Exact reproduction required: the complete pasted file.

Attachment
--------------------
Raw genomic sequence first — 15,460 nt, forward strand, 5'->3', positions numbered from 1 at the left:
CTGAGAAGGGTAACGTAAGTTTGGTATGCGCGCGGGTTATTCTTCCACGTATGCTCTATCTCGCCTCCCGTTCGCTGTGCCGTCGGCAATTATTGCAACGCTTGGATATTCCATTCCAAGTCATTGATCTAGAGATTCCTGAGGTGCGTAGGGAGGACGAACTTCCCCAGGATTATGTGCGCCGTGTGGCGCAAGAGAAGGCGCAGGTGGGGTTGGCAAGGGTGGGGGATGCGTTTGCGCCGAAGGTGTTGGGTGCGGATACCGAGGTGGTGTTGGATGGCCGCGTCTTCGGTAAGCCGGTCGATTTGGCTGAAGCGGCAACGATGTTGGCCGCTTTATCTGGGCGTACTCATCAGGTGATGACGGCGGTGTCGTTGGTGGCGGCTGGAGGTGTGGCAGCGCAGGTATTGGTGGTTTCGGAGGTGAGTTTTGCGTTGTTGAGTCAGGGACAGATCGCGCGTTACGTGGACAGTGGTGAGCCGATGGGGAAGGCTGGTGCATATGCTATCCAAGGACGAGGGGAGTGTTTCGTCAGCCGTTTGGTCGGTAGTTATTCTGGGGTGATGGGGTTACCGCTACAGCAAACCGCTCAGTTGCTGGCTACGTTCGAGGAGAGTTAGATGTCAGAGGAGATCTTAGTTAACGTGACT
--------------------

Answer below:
Raw genomic sequence first — 15,460 nt, forward strand, 5'->3', positions numbered from 1 at the left:
CTGAGAAGGGTAACGTAAGTTTGGTATGCGCGCGGGTTATTCTTCCACGTATGCTCTATCTCGCCTCCCGTTCGCTGTGCCGTCGGCAATTATTGCAACGCTTGGATATTCCATTCCAAGTCATTGATCTAGAGATTCCTGAGGTGCGTAGGGAGGACGAACTTCCCCAGGATTATGTGCGCCGTGTGGCGCAAGAGAAGGCGCAGGTGGGGTTGGCAAGGGTGGGGGATGCGTTTGCGCCGAAGGTGTTGGGTGCGGATACCGAGGTGGTGTTGGATGGCCGCGTCTTCGGTAAGCCGGTCGATTTGGCTGAAGCGGCAACGATGTTGGCCGCTTTATCTGGGCGTACTCATCAGGTGATGACGGCGGTGTCGTTGGTGGCGGCTGGAGGTGTGGCAGCGCAGGTATTGGTGGTTTCGGAGGTGAGTTTTGCGTTGTTGAGTCAGGGACAGATCGCGCGTTACGTGGACAGTGGTGAGCCGATGGGGAAGGCTGGTGCATATGCTATCCAAGGACGAGGGGAGTGTTTCGTCAGCCGTTTGGTCGGTAGTTATTCTGGGGTGATGGGGTTACCGCTACAGCAAACCGCTCAGTTGCTGGCTACGTTCGAGGAGAGTTAGATGTCAGAGGAGATCTTAGTTAACGTGACT